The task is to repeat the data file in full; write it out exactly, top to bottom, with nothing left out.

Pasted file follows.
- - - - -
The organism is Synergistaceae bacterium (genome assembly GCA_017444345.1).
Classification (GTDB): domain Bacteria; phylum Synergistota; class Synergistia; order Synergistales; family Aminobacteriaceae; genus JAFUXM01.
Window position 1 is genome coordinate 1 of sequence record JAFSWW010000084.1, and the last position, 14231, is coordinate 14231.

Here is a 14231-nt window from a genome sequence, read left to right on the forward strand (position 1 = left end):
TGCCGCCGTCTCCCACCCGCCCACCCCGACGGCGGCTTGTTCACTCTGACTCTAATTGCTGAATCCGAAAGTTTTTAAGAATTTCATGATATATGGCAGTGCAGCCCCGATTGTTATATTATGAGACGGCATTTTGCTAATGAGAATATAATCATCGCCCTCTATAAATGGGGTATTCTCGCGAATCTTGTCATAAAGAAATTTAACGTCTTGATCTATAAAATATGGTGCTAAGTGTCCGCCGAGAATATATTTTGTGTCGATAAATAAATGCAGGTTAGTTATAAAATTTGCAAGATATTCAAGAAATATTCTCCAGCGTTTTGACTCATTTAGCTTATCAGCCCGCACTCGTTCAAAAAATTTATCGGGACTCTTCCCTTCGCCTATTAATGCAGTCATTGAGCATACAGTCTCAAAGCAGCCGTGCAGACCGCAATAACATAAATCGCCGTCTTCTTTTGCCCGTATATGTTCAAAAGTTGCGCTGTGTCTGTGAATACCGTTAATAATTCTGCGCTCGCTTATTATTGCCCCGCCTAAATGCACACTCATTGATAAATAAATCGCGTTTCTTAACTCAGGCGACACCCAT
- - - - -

The organism is Synergistaceae bacterium (genome assembly GCA_017444345.1).
Classification (GTDB): domain Bacteria; phylum Synergistota; class Synergistia; order Synergistales; family Aminobacteriaceae; genus JAFUXM01.
Window position 1 is genome coordinate 1 of sequence record JAFSWW010000084.1, and the last position, 14231, is coordinate 14231.

Here is a 14231-nt window from a genome sequence, read left to right on the forward strand (position 1 = left end):
TGCCGCCGTCTCCCACCCGCCCACCCCGACGGCGGCTTGTTCACTCTGACTCTAATTGCTGAATCCGAAAGTTTTTAAGAATTTCATGATATATGGCAGTGCAGCCCCGATTGTTATATTATGAGACGGCATTTTGCTAATGAGAATATAATCATCGCCCTCTATAAATGGGGTATTCTCGCGAATCTTGTCATAAAGAAATTTAACGTCTTGATCTATAAAATATGGTGCTAAGTGTCCGCCGAGAATATATTTTGTGTCGATAAATAAATGCAGGTTAGTTATAAAATTTGCAAGATATTCAAGAAATATTCTCCAGCGTTTTGACTCATTTAGCTTATCAGCCCGCACTCGTTCAAAAAATTTATCGGGACTCTTCCCTTCGCCTATTAATGCAGTCATTGAGCATACAGTCTCAAAGCAGCCGTGCAGACCGCAATAACATAAATCGCCGTCTTCTTTTGCCCGTATATGTTCAAAAGTTGCGCTGTGTCTGTGAATACCGTTAATAATTCTGCGCTCGCTTATTATTGCCCCGCCTAAATGCACACTCATTGATAAATAAATCGCGTTTCTTAACTCAGGCGACACCCAT